Bookmark   July 4, 2010 at 1:38AM
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    Bookmark   July 4, 2010 at 4:58AM
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missingtheobvious(Blue Ridge 7a)

We don't know exactly what the property boundaries are. Apparently it goes all the way to the intersection where you built the berm, but you're quite close to the house on the other side.

Have you thought about how you wish to use the different parts of the property? Horse pasture? Woodlot (in the corner with the berm)? Orchard? Tennis court? Giant veggie garden? 2-acre lawn with blooming shrubs scattered randomly to fill up the space (j/k: I saw one of those when I was house-hunting)? Lawn space for the kids' touch football? You're near the neighbor on the right, but have left a considerable expanse empty on the other side: do you have future plans to build a second house or a barn, or possibly sell off a lot?

Now that you can have whatever you want (exaggeration), what are your dreams?

Are there views you want to keep -- or block (besides the road)?

The foundation's attractive, so you don't need a foundation planting to mask it, and you wouldn't want to hide the porch railings either. The bed on the right could simply be groundcover or mulch, with scattered low shrubs, as well as the perennials you want. You'll need something on the other side of the house to balance it (that bed will be sunnier than the right side of the house).

I'd add a pair of Stately Trees in front of the house: deciduous trees trimmed so there aren't any low branches. Not so close to your gorgeous house as to block the view of it -- more to frame it. I don't know how far from the house that would be. [Since the house isn't symmetrical, maybe four trees, two on each side, but still with a large gap in the middle.]

I'd also add several trees behind the house, for two reasons. First, to provide shade to the west-ish side of the house. The second reason would be to provide a backdrop to the house when viewing it from the front (yeah, it would take a decade or two to achieve that height).

Normally, shade trees would be planted on the southern side as well, but you don't want large roots to jeopardize the patio walls. Still, I think there should be something with height on that side, just far enough in front of or behind the patio that the roots won't damage the masonry.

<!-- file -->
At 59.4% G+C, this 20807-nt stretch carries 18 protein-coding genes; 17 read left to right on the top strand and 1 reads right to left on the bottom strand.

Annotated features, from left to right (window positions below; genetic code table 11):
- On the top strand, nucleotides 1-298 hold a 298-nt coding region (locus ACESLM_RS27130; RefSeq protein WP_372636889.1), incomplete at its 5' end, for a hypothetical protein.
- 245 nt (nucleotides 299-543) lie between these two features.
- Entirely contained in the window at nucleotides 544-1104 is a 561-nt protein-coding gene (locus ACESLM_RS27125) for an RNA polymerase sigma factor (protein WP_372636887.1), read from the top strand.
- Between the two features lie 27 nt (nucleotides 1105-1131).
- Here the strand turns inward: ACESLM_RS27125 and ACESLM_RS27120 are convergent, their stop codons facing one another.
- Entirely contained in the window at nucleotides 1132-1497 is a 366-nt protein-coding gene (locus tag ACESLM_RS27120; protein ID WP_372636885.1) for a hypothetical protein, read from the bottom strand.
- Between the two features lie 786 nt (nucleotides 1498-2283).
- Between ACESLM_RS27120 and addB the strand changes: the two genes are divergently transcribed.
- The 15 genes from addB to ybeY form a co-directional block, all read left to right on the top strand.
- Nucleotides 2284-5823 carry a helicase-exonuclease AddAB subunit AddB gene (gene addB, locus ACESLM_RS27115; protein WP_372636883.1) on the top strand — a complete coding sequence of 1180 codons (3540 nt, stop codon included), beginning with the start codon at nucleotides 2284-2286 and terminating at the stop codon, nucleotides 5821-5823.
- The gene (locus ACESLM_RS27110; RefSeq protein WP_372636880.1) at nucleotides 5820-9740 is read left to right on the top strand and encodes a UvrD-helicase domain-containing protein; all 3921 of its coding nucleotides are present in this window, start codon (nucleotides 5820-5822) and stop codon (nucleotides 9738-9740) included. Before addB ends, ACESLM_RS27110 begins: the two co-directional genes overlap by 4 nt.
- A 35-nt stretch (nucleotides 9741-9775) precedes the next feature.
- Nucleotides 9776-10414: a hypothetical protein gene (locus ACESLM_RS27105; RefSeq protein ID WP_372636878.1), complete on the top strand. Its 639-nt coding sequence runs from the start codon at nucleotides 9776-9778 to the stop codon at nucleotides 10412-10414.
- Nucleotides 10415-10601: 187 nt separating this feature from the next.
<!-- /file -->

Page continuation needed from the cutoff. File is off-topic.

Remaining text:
Bookmark   July 4, 2010 at 11:04AM
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Thanks for all the thoughts so far.

We'll eventually use some of the very back of the lot for a vegetable garden and put a 2 car detached garage at the end of the driveway. There is a total of 1.8 acres. Most of the front and side will stay open lawn for the kids.
There is actually about 75 feet between our house and the neighbor. The opposite side(by the patio) and the front have about 125 feet to the street. That's the farthest we could go and have room for geothermal heat/AC ground loops. There were 5 trenches 150' long, each separated by about 15 feet on the patio side of the house, and they have plastic tubing buried about 6' deep. They say I can plant over top without worrying about it, but I'd worry about it. We want to keep an open front and side yard, but were thinking of a tree about 25 feet from the front left corner of the house. We'll add some trees in the back, but need to add some more fill to extend the level portion of the back yard a little further.
As for trees, I like maples. I planted three autumn blaze maples across the front of the property about 25 feet from the road. I'm not sure what type to used closer to the house.

    Bookmark   July 4, 2010 at 12:17PM
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sleepy33(5b KS)

It's not helpful to your questions, but can I just say that your house is gorgeous and I'm drooling! Love everything about it, from the design and style of the house, to the amount of space you have; I'm jealous of all your wide-open sunny spaces, and your 'blank slate'. Have fun!! :)

    Bookmark   July 5, 2010 at 12:40AM
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karinl(BC Z8)

I'm sorry I didn't fully glean this from your original post, but I get the impression you are just looking for plant suggestions and bed layout help for the foundation planting and the mound. You may get that here, but you may also have better luck with it on the shrubs forum, a regional forum for your area, or a forum dedicated to the type of plant involved - conifers, rhododendron, trees, what have you. But generally speaking, that kind of help is better sought at your local nursery where you can discuss plants actually in stock where you shop.

This forum tends to discuss issues relating to landscape design, and so the questions that tend to engage people here are things like "does this house/site require a foundation planting at all?" rather than "what plants should I put in my foundation bed?" Most people just plunk in a foundation planting out of habit, but it actually suits the minority of houses and I don't see any requirement for it here on this house with a beautiful foundation and such a large site for plantings to frame the house. Certainly I can now see why the boxwoods are there! But I think if the target audience includes children or people wandering around at night with a beer can, a more solid boundary might be preferable - perhaps an airy metal railing that has little visual presence but significant holding power (there may also have been a way to grade the property to avoid having such a sudden drop).

I also think this house will look much more grounded when it has a backdrop of trees behind it; that tends to have a much more significant effect from a distance than a few bits of greenery at its toes - even the phantasmagorical amount our Chinese friend has sketched in his/her photoshop pretend-universe of imaginary plants in improbable sizes.